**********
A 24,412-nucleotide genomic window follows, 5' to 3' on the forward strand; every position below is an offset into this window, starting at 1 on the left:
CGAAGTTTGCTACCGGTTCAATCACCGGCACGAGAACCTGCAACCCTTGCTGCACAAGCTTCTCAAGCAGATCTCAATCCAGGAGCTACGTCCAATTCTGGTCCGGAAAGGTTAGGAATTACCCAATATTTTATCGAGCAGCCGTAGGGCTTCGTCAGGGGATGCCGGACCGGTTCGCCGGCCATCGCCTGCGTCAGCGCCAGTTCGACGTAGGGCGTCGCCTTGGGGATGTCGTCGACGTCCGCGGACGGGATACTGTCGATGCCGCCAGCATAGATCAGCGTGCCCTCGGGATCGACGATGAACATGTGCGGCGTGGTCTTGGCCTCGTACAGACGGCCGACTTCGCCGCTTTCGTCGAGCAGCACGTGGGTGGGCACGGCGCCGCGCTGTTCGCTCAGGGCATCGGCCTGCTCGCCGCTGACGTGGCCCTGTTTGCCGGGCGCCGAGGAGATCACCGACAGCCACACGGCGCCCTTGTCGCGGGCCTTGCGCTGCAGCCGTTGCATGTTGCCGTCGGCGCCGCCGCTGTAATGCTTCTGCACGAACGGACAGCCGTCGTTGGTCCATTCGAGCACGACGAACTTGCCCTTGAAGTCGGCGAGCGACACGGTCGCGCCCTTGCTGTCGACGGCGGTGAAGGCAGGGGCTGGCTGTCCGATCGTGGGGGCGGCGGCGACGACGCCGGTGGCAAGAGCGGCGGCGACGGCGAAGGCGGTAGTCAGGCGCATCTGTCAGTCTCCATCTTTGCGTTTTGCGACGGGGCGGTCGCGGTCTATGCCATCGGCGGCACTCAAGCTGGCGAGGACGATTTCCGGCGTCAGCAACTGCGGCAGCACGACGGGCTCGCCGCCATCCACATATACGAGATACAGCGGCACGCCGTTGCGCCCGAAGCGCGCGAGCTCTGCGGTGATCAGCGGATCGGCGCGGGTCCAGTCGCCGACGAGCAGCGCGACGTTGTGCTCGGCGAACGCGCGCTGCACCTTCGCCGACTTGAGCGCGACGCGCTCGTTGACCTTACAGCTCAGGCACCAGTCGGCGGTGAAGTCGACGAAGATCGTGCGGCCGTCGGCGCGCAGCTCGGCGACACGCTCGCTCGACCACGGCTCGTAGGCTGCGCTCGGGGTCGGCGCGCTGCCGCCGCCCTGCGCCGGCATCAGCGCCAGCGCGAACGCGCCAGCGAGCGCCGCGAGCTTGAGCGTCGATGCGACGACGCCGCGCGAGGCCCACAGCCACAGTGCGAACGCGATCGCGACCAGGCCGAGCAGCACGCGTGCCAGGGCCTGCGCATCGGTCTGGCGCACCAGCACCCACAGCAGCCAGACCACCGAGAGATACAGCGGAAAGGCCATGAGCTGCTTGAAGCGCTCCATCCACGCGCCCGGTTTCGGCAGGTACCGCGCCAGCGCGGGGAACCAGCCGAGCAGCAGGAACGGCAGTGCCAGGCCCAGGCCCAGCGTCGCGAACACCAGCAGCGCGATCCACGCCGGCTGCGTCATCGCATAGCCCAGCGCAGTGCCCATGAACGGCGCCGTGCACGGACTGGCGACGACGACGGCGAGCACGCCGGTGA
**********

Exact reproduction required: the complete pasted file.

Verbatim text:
A 24,412-nucleotide genomic window follows, 5' to 3' on the forward strand; every position below is an offset into this window, starting at 1 on the left:
CGAAGTTTGCTACCGGTTCAATCACCGGCACGAGAACCTGCAACCCTTGCTGCACAAGCTTCTCAAGCAGATCTCAATCCAGGAGCTACGTCCAATTCTGGTCCGGAAAGGTTAGGAATTACCCAATATTTTATCGAGCAGCCGTAGGGCTTCGTCAGGGGATGCCGGACCGGTTCGCCGGCCATCGCCTGCGTCAGCGCCAGTTCGACGTAGGGCGTCGCCTTGGGGATGTCGTCGACGTCCGCGGACGGGATACTGTCGATGCCGCCAGCATAGATCAGCGTGCCCTCGGGATCGACGATGAACATGTGCGGCGTGGTCTTGGCCTCGTACAGACGGCCGACTTCGCCGCTTTCGTCGAGCAGCACGTGGGTGGGCACGGCGCCGCGCTGTTCGCTCAGGGCATCGGCCTGCTCGCCGCTGACGTGGCCCTGTTTGCCGGGCGCCGAGGAGATCACCGACAGCCACACGGCGCCCTTGTCGCGGGCCTTGCGCTGCAGCCGTTGCATGTTGCCGTCGGCGCCGCCGCTGTAATGCTTCTGCACGAACGGACAGCCGTCGTTGGTCCATTCGAGCACGACGAACTTGCCCTTGAAGTCGGCGAGCGACACGGTCGCGCCCTTGCTGTCGACGGCGGTGAAGGCAGGGGCTGGCTGTCCGATCGTGGGGGCGGCGGCGACGACGCCGGTGGCAAGAGCGGCGGCGACGGCGAAGGCGGTAGTCAGGCGCATCTGTCAGTCTCCATCTTTGCGTTTTGCGACGGGGCGGTCGCGGTCTATGCCATCGGCGGCACTCAAGCTGGCGAGGACGATTTCCGGCGTCAGCAACTGCGGCAGCACGACGGGCTCGCCGCCATCCACATATACGAGATACAGCGGCACGCCGTTGCGCCCGAAGCGCGCGAGCTCTGCGGTGATCAGCGGATCGGCGCGGGTCCAGTCGCCGACGAGCAGCGCGACGTTGTGCTCGGCGAACGCGCGCTGCACCTTCGCCGACTTGAGCGCGACGCGCTCGTTGACCTTACAGCTCAGGCACCAGTCGGCGGTGAAGTCGACGAAGATCGTGCGGCCGTCGGCGCGCAGCTCGGCGACACGCTCGCTCGACCACGGCTCGTAGGCTGCGCTCGGGGTCGGCGCGCTGCCGCCGCCCTGCGCCGGCATCAGCGCCAGCGCGAACGCGCCAGCGAGCGCCGCGAGCTTGAGCGTCGATGCGACGACGCCGCGCGAGGCCCACAGCCACAGTGCGAACGCGATCGCGACCAGGCCGAGCAGCACGCGTGCCAGGGCCTGCGCATCGGTCTGGCGCACCAGCACCCACAGCAGCCAGACCACCGAGAGATACAGCGGAAAGGCCATGAGCTGCTTGAAGCGCTCCATCCACGCGCCCGGTTTCGGCAGGTACCGCGCCAGCGCGGGGAACCAGCCGAGCAGCAGGAACGGCAGTGCCAGGCCCAGGCCCAGCGTCGCGAACACCAGCAGCGCGATCCACGCCGGCTGCGTCATCGCATAGCCCAGCGCAGTGCCCATGAACGGCGCCGTGCACGGACTGGCGACGACGACGGCGAGCACGCCGGTGA